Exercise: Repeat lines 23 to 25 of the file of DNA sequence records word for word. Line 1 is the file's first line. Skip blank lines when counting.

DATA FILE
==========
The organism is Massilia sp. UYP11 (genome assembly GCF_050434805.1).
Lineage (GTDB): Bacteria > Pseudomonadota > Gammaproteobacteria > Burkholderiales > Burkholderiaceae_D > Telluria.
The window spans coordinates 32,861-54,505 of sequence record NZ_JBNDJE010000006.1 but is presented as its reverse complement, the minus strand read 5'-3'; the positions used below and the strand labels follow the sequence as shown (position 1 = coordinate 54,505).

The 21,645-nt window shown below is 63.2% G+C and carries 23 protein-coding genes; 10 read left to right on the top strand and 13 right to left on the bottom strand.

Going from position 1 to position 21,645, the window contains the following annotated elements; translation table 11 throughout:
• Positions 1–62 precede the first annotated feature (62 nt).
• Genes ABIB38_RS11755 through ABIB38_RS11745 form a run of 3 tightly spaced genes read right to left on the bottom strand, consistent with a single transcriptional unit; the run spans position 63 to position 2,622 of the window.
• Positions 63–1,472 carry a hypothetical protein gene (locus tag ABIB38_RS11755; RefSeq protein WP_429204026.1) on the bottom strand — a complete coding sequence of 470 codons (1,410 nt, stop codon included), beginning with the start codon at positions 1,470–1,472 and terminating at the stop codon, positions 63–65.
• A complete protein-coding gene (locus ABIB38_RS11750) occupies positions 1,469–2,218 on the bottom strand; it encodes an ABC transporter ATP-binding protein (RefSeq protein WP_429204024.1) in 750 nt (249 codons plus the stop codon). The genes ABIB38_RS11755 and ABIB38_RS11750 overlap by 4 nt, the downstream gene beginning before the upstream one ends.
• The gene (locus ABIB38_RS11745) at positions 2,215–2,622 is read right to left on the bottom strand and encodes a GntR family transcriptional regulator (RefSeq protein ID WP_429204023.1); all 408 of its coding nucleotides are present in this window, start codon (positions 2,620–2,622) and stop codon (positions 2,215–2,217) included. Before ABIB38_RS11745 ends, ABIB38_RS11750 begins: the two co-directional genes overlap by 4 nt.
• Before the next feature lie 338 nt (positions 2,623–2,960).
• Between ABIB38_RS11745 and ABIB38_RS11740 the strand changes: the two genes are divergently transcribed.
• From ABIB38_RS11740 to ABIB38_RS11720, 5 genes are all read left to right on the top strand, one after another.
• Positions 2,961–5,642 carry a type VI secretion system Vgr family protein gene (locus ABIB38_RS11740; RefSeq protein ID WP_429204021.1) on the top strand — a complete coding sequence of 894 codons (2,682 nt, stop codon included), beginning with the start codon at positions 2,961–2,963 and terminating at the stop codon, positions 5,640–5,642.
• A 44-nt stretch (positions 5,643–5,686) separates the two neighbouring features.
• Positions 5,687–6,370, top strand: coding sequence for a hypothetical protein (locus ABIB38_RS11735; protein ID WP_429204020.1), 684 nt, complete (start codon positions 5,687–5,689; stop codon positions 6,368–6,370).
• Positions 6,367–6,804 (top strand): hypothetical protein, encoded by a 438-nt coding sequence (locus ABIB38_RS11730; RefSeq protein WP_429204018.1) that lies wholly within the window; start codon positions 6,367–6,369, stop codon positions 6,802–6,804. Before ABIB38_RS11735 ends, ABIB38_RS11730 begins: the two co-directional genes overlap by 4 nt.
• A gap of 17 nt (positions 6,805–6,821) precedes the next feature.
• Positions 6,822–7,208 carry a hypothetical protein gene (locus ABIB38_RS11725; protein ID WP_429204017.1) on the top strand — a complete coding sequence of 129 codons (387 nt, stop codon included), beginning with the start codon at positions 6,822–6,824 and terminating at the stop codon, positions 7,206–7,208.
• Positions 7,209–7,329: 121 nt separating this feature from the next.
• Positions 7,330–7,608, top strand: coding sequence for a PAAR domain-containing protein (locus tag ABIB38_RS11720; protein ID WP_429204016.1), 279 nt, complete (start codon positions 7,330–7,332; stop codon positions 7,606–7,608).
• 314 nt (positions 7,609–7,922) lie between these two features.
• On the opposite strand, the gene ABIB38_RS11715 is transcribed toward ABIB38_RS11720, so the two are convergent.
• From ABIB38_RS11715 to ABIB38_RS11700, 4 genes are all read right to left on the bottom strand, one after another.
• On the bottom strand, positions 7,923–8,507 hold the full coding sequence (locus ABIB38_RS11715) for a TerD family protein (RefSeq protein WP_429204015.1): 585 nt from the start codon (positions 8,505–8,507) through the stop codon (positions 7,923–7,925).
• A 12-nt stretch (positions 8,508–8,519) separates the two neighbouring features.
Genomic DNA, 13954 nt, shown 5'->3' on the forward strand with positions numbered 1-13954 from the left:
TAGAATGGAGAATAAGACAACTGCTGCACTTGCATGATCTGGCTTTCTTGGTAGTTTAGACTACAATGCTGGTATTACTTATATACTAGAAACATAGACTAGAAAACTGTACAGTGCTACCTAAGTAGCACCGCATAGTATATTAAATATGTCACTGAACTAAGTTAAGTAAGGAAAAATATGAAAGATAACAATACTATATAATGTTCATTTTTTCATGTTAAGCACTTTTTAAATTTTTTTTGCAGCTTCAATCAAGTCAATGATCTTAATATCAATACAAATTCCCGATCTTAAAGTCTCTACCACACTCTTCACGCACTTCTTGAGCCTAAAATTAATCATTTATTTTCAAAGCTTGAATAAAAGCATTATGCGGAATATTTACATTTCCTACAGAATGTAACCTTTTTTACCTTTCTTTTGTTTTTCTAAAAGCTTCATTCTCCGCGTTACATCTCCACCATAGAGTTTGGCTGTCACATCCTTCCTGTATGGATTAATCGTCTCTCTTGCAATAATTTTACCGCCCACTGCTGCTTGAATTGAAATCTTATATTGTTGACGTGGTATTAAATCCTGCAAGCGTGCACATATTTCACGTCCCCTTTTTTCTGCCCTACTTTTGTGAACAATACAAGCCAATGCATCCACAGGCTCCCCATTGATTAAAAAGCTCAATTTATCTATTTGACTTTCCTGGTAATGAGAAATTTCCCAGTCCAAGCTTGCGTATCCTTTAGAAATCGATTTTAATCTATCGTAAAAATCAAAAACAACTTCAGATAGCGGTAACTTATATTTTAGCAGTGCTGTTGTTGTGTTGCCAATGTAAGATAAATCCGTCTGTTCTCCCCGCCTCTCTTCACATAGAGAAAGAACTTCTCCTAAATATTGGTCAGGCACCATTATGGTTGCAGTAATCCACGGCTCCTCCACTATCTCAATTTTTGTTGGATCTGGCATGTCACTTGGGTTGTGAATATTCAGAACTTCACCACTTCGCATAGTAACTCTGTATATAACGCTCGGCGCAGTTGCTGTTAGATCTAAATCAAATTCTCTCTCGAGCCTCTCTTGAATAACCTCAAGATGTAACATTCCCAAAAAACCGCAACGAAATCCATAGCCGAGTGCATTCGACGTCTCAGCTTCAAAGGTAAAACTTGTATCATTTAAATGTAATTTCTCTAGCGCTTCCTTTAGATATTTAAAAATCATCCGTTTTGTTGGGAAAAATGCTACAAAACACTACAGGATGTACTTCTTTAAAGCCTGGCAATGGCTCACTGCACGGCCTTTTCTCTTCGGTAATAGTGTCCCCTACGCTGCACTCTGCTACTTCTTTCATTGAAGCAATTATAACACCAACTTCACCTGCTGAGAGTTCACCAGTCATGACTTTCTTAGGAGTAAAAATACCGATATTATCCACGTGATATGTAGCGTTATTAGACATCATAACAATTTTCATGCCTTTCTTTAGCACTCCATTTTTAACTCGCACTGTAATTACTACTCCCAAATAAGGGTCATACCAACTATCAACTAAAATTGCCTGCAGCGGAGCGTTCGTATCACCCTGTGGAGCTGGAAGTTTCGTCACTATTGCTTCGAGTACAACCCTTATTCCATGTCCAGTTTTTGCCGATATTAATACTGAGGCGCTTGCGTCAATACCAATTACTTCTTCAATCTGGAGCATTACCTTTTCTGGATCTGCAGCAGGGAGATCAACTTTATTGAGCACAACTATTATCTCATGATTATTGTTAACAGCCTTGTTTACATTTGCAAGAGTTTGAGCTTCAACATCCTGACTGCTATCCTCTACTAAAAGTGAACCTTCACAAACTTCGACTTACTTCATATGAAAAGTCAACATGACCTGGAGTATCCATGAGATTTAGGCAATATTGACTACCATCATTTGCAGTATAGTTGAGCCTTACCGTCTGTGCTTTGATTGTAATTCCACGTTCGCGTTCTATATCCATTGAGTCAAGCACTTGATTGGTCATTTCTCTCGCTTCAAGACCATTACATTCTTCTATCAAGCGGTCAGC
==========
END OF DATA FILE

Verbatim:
• On the opposite strand, the gene ABIB38_RS11715 is transcribed toward ABIB38_RS11720, so the two are convergent.
• From ABIB38_RS11715 to ABIB38_RS11700, 4 genes are all read right to left on the bottom strand, one after another.
• On the bottom strand, positions 7,923–8,507 hold the full coding sequence (locus ABIB38_RS11715) for a TerD family protein (RefSeq protein WP_429204015.1): 585 nt from the start codon (positions 8,505–8,507) through the stop codon (positions 7,923–7,925).